Falling corporate capital expenditure, slowing rural sales worry CEOs

Representative Image
With corporate capital expenditure falling to a 14-year low and rural sales showing signs of distress, CEOs say the second rate cut by the RBI in 2019 will help companies cut finance costs and reduce debt. But it will not help the slowing investment engine. The next trigger for investment decisions will be the Budget, to be presented by the new government after the general elections.

The other bad news for India Inc is the forecast of below-average rainfall and hardening of crude oil prices. “The outlook is dependent on how India scores against the ‘swing’ of the monsoon or ‘spin’ of global crude oil prices,” said V S Parthasarathy, chief financial officer, Mahindra group. Mahindra had said the growth rate for its tractor sales are expected to fall in FY20 to low single-digits.

High interest rates in the past three years have already taken a toll on the corporate sector. Many failed to repay their debt and had to be referred to the National Company Law Tribunal. Besides, in the past, even though the RBI cut interest rates, it was not passed on.

“The transmission by the banks in terms of reduced lending rates would be crucial to induce demand and industrial growth in the country,” Rajeev Talwar, managing director, DLF, and president of industry lobby group Assocham, said. 

Another worrying sign for India Inc is the lack of new jobs in the formal sector — which, in turn, results in low demand for consumer products and homes. Corporate houses retrenched thousands of workers as they were referred to the NCLT for debt resolution. Many are awaiting loan restructuring package from the banks. “India currently needs a new economic policy that boosts job creation,” said Kiran Mazumdar-Shaw, chairperson and MD, Biocon.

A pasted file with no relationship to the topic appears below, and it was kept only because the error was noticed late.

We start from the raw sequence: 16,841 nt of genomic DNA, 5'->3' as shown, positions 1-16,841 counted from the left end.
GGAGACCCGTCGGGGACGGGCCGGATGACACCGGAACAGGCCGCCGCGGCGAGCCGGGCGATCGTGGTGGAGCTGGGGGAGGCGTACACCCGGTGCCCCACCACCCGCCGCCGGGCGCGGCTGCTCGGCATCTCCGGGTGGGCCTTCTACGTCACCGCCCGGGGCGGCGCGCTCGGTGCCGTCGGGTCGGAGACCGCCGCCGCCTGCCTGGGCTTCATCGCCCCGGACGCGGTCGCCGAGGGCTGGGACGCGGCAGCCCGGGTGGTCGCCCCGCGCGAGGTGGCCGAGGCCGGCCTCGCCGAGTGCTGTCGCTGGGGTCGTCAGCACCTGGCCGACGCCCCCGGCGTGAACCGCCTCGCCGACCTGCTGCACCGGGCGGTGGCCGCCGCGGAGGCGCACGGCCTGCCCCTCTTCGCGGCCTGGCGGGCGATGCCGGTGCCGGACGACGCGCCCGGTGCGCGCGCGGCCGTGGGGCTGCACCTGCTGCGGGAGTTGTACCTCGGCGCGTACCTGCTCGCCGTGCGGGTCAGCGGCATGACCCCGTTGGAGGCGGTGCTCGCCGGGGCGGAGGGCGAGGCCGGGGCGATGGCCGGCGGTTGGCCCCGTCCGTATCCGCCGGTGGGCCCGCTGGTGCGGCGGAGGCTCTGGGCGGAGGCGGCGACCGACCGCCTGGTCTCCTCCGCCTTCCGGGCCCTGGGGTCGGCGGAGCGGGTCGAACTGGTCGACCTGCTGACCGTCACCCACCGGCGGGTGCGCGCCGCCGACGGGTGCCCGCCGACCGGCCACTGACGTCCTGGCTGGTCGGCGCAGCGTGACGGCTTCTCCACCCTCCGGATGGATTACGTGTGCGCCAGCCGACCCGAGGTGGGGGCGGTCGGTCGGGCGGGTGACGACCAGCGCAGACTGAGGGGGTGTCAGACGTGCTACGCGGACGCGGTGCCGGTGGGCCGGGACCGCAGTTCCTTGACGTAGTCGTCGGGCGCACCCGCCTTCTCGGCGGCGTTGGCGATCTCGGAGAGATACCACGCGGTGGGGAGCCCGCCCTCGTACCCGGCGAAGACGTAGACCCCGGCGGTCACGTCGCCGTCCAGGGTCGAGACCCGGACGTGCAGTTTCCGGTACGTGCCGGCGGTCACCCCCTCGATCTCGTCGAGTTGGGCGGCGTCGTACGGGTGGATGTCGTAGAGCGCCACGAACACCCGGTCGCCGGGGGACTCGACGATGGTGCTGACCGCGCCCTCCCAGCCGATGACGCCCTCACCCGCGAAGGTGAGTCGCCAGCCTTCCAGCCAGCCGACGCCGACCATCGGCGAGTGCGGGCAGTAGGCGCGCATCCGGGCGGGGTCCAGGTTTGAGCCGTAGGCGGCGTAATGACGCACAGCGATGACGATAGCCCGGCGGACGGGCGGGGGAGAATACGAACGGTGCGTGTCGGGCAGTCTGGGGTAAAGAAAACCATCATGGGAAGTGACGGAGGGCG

The silver lining for companies is that while global economic growth is slowing down, India is expected to grow at the rate of 7.2 per cent in 2019-20, according to RBI estimates. Domestic GDP growth is also estimated to slow in 2018-19. 

“While bank credit is growing at 14.3 per cent, it is not broad-based. Bank credit to micro and small industries, which are critical to employment and exports, was flat (0.6 per cent) as also credit to medium industries (0.7 per cent),” the RBI said. 

“What needs to be done now is to reduce interest rates further, so that entrepreneurs can get access to cheaper capital,” a telecom firm’s CEO said.

Business Standard is now on Telegram.
For insightful reports and views on business, markets, politics and other issues, subscribe to our official Telegram channel